4. NREL: Education Center - Hours, Directions, and Contact Information

    Broader source: All U.S. Department of Energy (DOE) Office Webpages (Extended Search)

    AFDC Printable Version Share this resource Send a link to EERE: Alternative Fuels Data Center Home Page to someone by E-mail Share EERE: Alternative Fuels Data Center Home Page on Facebook Tweet about EERE: Alternative Fuels Data Center Home Page on Twitter Bookmark EERE:1 First Use of Energy for All Purposes (Fuel and Nonfuel),Feet) Year Jan Feb Mar Apr May JunDatastreamsmmcrcalgovInstrumentsrucLas Conchas recoveryLaboratory | National Nuclearover two ContinuumSolarHours, Directions, and

  5. Gate Hours & Services | Stanford Synchrotron Radiation Lightsource

    Broader source: All U.S. Department of Energy (DOE) Office Webpages (Extended Search)

    AFDC Printable Version Share this resource Send a link to EERE: Alternative Fuels Data Center Home Page to someone by E-mail Share EERE: Alternative Fuels Data Center Home Page on Facebook Tweet about EERE: Alternative Fuels Data Center Home Page on Twitter Bookmark EERE:1 First Use of Energy for All Purposes (Fuel and Nonfuel),Feet) Year Jan Feb Mar Apr May JunDatastreamsmmcrcalgovInstrumentsruc DocumentationP-SeriesFlickr Flickr Editor'sshort version) Thelong version)shortGate Hours &

  6. Center for Nanophase Materials Sciences (CNMS) - Hours & Scheduling

    Broader source: All U.S. Department of Energy (DOE) Office Webpages (Extended Search)

    AFDC Printable Version Share this resource Send a link to EERE: Alternative Fuels Data Center Home Page to someone by E-mail Share EERE: Alternative Fuels Data Center Home Page on Facebook Tweet about EERE: Alternative Fuels Data Center Home Page on Twitter Bookmark EERE:1 First Use of Energy for All Purposes (Fuel and Nonfuel),Feet) Year Jan Feb Mar Apr May Jun Jul(Summary)morphinanInformation InInformationCenterResearchCASL Symposium:andNationalCNMS Hours of Operation The CNMS is

  7. Saving Fuel, Reducing Emissions

    E-Print Network [OSTI]

    Kammen, Daniel M.; Arons, Samuel M.; Lemoine, Derek M.; Hummel, Holmes

    2009-01-01T23:59:59.000Z

    COMPACT EMISSIONS HEV PHEV marginal power plant is a coalpower uses relatively little coal, but in other cases emissions

  8. Projections of Full-Fuel-Cycle Energy and Emissions Metrics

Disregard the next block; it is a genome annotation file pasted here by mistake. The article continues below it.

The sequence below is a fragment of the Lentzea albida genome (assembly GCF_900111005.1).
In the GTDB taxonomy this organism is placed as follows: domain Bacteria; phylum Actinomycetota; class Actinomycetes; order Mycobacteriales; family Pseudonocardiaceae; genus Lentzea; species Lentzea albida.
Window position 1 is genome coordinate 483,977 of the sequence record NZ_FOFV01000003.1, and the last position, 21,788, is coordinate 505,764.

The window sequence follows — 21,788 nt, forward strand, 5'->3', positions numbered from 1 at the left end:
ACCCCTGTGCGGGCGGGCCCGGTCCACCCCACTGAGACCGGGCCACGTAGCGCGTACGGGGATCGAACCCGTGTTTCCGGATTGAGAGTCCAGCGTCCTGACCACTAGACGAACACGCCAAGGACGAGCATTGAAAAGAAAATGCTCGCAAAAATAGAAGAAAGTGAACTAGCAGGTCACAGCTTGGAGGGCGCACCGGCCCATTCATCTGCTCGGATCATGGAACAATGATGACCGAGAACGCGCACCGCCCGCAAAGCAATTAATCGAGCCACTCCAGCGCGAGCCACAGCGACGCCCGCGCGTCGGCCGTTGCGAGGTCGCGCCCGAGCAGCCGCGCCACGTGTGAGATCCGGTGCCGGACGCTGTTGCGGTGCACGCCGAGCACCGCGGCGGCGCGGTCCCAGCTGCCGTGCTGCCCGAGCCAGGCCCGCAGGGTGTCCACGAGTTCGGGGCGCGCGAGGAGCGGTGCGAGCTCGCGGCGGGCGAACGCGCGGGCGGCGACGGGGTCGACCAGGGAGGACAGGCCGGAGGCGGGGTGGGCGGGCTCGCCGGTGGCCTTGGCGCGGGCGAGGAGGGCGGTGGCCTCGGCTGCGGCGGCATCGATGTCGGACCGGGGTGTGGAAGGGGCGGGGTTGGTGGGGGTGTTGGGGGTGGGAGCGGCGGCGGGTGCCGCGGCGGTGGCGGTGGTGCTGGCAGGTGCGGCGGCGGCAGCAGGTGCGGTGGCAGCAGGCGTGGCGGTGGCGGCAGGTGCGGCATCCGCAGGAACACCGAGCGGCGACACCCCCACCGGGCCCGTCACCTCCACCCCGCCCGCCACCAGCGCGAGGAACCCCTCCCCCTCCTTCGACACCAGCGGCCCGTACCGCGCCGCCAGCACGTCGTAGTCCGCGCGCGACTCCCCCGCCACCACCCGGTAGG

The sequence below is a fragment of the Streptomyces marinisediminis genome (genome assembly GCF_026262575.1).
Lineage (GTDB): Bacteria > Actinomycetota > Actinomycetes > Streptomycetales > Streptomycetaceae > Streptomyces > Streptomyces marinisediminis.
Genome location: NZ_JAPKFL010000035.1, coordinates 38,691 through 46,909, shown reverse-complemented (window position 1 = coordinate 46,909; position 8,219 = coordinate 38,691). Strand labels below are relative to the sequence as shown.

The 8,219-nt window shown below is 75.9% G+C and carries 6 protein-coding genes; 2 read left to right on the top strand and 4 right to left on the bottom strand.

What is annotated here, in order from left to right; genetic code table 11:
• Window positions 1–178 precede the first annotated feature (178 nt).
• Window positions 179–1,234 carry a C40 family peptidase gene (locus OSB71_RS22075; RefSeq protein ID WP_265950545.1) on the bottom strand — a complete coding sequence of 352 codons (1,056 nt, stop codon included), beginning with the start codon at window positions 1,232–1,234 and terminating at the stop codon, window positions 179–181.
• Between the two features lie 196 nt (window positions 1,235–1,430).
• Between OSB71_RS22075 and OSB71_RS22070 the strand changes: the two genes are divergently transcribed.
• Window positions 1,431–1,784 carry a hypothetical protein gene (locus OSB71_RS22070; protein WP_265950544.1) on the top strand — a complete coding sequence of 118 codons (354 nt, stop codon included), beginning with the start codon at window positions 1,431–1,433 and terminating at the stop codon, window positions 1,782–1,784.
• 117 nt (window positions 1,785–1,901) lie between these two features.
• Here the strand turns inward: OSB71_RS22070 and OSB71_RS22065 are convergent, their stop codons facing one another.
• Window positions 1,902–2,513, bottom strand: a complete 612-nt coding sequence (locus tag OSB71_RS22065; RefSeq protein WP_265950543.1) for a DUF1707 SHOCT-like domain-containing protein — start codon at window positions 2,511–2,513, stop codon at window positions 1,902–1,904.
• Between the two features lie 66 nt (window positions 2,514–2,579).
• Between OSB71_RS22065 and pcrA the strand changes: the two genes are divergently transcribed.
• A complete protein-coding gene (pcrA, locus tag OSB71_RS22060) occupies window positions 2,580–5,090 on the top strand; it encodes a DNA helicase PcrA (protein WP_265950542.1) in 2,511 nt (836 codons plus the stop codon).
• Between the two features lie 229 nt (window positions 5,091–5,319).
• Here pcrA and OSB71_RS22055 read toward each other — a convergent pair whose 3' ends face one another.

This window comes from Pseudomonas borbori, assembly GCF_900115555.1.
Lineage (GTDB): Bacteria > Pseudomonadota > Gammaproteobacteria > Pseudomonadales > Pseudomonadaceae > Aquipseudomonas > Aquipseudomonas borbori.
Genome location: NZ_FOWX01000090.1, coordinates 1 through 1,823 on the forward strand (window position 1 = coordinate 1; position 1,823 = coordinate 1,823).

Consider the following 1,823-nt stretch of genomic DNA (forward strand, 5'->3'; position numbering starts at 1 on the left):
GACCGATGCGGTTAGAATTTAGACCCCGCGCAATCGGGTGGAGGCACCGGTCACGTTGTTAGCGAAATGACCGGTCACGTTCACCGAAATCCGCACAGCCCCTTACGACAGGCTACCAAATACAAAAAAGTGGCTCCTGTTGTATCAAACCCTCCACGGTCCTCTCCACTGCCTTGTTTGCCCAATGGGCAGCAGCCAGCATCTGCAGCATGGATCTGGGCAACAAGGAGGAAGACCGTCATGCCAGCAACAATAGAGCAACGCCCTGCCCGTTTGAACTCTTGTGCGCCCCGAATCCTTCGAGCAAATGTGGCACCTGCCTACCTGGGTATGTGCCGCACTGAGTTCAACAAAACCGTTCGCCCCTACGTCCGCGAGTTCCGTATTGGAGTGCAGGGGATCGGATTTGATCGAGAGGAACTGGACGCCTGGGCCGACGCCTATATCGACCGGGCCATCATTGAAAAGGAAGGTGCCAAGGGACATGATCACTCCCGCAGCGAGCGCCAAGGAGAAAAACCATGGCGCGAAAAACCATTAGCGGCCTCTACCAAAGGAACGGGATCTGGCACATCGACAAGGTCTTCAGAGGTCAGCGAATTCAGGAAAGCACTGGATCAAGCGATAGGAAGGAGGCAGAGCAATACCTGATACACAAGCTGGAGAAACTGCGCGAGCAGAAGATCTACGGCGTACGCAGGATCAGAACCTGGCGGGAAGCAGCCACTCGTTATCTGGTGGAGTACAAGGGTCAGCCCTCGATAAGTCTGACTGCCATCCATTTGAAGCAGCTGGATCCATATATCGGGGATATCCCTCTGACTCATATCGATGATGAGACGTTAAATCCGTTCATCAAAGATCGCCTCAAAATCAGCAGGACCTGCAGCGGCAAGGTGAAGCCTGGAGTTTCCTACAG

E-Print Network [OSTI]

    Coughlin, Katie

    2013-01-01T23:59:59.000Z

    of fuel output. By definition, the energy consumption of theEnergy Accounting ..6 2.2 Definitioncycle. Definition of FFC Factors for Energy and Emissions

  9. Seventy-five hours of coordinated videomagnetograph observations

    SciTech Connect (OSTI)

    Wang, Haiman; Zirin, H.; Patterson, A.; Al, Guoxiang; Zhang, Hongqi (Big Bear Solar Observatory, Pasadena, CA (USA); Beijing Observatory (People's Republic of China))

    1989-08-01T23:59:59.000Z

    Videomagnetograph observations obtained between September 24 and 29, 1987 are presented which illustrate the evolution of magnetic flux surrounding a stable sunspot. It is found that the dominant sunspot mainly ejects magnetic fields of opposite sign, and that the surrounding plage fields steadily contract and retreat inward toward the umbra, resulting in shrinking and weakening of the spot and plage. The extent of the moat is shown to be reduced by 50 percent in a 75-hour period, with the principal loss of flux probably due to concellation at the main neutral line. Five subflares were noted, three occurring prior to cancellation of the magnetic elements at the inversion line and two occurring during the development and disappearance of an ephemeral bipolar region. 25 refs.

  10. MEASURING GASEOUS EMISSIONS FROM STORED PIG SLURRY S. Espagnol1

    E-Print Network [OSTI]

    Boyer, Edmond

    2 MEASURING GASEOUS EMISSIONS FROM STORED PIG SLURRY S. Espagnol1 , L. Loyon2 , F. Guiziou2 , P to measure emissions factors of ammonia (NH3), nitrous oxide (N2O) methane (CH4) and carbon dioxide (CO2) from stored pig slurry and measured the variations of the emissions in time and space. In 2006, dynamic

  11. EPA ENERGY STAR Webcast- Portfolio Manager Office Hours, Focus Topic: Weather Data and Metrics